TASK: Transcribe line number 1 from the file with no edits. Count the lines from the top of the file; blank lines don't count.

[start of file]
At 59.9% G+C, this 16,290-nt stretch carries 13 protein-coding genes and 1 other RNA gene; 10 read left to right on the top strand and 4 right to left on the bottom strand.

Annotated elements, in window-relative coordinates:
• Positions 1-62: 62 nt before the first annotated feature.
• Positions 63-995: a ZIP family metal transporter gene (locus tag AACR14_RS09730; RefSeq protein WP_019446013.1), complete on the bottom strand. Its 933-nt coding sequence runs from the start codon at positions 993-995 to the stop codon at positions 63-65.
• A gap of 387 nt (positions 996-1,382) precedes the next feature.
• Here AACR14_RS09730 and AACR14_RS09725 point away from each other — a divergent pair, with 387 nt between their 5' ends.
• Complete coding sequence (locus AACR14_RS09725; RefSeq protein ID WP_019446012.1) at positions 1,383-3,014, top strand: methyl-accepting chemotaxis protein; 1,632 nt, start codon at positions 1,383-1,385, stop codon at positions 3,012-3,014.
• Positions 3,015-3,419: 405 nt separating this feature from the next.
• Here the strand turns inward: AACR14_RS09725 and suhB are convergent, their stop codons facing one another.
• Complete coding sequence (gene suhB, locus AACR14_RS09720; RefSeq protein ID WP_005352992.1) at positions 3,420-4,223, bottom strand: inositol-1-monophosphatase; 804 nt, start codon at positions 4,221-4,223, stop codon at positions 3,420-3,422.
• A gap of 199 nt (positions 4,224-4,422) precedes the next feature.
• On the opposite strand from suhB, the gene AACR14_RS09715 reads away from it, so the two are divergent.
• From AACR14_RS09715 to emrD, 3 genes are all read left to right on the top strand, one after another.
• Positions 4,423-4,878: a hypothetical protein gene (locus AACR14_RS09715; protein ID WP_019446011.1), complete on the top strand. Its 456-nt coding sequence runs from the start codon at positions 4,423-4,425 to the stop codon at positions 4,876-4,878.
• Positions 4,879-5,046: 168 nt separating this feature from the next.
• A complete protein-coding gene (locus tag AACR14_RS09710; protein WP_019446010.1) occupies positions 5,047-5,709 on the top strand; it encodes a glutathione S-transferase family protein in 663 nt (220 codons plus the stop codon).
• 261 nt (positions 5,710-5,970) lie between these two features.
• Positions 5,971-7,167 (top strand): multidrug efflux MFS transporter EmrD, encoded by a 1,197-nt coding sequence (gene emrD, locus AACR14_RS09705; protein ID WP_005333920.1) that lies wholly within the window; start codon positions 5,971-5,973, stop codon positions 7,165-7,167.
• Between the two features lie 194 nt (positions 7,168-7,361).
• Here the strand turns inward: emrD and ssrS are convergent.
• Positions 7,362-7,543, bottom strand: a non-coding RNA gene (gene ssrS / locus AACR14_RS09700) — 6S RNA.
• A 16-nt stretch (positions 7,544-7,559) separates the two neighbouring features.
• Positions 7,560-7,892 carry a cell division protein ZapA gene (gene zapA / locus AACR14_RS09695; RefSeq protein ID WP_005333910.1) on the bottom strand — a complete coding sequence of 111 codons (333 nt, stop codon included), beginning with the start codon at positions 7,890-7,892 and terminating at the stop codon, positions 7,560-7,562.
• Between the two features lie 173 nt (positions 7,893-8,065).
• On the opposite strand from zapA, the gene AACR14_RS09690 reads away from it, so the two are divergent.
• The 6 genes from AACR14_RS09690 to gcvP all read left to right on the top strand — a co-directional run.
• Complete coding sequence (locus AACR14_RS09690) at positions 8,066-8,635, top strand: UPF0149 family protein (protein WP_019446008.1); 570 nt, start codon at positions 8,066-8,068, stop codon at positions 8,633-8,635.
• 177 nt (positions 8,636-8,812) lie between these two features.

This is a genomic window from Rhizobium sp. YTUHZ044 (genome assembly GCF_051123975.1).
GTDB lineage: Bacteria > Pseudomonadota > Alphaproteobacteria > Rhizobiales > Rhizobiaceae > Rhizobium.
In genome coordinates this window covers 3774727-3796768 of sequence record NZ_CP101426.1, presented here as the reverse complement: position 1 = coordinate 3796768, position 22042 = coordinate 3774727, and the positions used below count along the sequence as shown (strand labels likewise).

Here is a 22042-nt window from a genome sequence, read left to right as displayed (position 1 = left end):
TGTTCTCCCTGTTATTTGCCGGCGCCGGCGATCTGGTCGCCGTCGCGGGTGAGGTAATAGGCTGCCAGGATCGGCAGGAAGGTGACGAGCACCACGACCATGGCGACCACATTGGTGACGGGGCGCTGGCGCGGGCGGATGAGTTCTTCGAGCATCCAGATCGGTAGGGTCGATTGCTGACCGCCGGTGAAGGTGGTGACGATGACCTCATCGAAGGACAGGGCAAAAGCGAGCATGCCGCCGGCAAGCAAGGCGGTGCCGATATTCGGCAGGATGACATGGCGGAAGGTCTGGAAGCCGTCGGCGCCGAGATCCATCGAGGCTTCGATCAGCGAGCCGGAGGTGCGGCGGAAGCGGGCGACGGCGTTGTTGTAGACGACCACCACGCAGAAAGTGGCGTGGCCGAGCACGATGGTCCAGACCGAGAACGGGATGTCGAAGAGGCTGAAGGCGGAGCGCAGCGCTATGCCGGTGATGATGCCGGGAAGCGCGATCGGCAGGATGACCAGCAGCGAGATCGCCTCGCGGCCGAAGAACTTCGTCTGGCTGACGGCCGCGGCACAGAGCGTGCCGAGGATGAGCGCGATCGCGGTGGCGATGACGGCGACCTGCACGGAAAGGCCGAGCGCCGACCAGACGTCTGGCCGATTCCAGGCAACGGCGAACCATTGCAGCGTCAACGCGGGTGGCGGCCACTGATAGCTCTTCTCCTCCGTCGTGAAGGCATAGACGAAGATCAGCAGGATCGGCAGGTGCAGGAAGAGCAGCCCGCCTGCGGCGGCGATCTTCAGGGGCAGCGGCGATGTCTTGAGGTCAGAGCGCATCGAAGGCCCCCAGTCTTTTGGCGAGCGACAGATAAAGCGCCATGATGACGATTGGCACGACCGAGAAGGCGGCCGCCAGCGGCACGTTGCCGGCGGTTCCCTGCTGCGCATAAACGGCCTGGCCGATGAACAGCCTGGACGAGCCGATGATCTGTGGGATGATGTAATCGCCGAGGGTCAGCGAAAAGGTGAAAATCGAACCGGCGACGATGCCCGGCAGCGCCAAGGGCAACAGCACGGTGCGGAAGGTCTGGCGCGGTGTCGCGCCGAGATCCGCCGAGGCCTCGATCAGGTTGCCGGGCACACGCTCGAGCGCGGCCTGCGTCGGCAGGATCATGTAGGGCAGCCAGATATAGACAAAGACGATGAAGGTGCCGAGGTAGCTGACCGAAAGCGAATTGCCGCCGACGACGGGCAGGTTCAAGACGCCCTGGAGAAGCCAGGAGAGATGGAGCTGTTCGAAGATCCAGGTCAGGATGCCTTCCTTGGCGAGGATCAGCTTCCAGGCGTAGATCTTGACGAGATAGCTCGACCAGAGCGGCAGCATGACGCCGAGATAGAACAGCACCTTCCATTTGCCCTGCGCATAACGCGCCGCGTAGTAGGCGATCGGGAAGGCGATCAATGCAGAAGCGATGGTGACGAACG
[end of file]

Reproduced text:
At 59.9% G+C, this 16,290-nt stretch carries 13 protein-coding genes and 1 other RNA gene; 10 read left to right on the top strand and 4 right to left on the bottom strand.